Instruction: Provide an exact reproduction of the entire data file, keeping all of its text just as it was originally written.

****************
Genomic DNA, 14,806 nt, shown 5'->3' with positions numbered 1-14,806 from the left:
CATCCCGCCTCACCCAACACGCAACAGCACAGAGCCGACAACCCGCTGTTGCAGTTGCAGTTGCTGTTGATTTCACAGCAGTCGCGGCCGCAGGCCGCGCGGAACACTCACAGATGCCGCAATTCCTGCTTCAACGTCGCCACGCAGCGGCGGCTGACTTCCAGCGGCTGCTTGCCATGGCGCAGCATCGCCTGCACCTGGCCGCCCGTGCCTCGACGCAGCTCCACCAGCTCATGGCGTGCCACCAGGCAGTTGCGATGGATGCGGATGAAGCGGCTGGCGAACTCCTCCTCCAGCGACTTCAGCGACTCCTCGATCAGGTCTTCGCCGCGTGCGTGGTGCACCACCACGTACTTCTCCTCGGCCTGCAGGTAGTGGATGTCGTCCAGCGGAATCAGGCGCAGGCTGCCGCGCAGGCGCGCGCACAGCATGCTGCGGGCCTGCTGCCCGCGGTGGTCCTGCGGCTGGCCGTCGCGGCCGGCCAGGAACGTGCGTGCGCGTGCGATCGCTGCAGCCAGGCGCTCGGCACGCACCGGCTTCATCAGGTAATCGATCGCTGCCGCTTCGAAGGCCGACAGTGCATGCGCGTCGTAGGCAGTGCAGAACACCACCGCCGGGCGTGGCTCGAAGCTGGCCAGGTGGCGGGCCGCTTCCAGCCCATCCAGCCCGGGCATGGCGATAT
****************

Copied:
Genomic DNA, 14,806 nt, shown 5'->3' with positions numbered 1-14,806 from the left:
CATCCCGCCTCACCCAACACGCAACAGCACAGAGCCGACAACCCGCTGTTGCAGTTGCAGTTGCTGTTGATTTCACAGCAGTCGCGGCCGCAGGCCGCGCGGAACACTCACAGATGCCGCAATTCCTGCTTCAACGTCGCCACGCAGCGGCGGCTGACTTCCAGCGGCTGCTTGCCATGGCGCAGCATCGCCTGCACCTGGCCGCCCGTGCCTCGACGCAGCTCCACCAGCTCATGGCGTGCCACCAGGCAGTTGCGATGGATGCGGATGAAGCGGCTGGCGAACTCCTCCTCCAGCGACTTCAGCGACTCCTCGATCAGGTCTTCGCCGCGTGCGTGGTGCACCACCACGTACTTCTCCTCGGCCTGCAGGTAGTGGATGTCGTCCAGCGGAATCAGGCGCAGGCTGCCGCGCAGGCGCGCGCACAGCATGCTGCGGGCCTGCTGCCCGCGGTGGTCCTGCGGCTGGCCGTCGCGGCCGGCCAGGAACGTGCGTGCGCGTGCGATCGCTGCAGCCAGGCGCTCGGCACGCACCGGCTTCATCAGGTAATCGATCGCTGCCGCTTCGAAGGCCGACAGTGCATGCGCGTCGTAGGCAGTGCAGAACACCACCGCCGGGCGTGGCTCGAAGCTGGCCAGGTGGCGGGCCGCTTCCAGCCCATCCAGCCCGGGCATGGCGATAT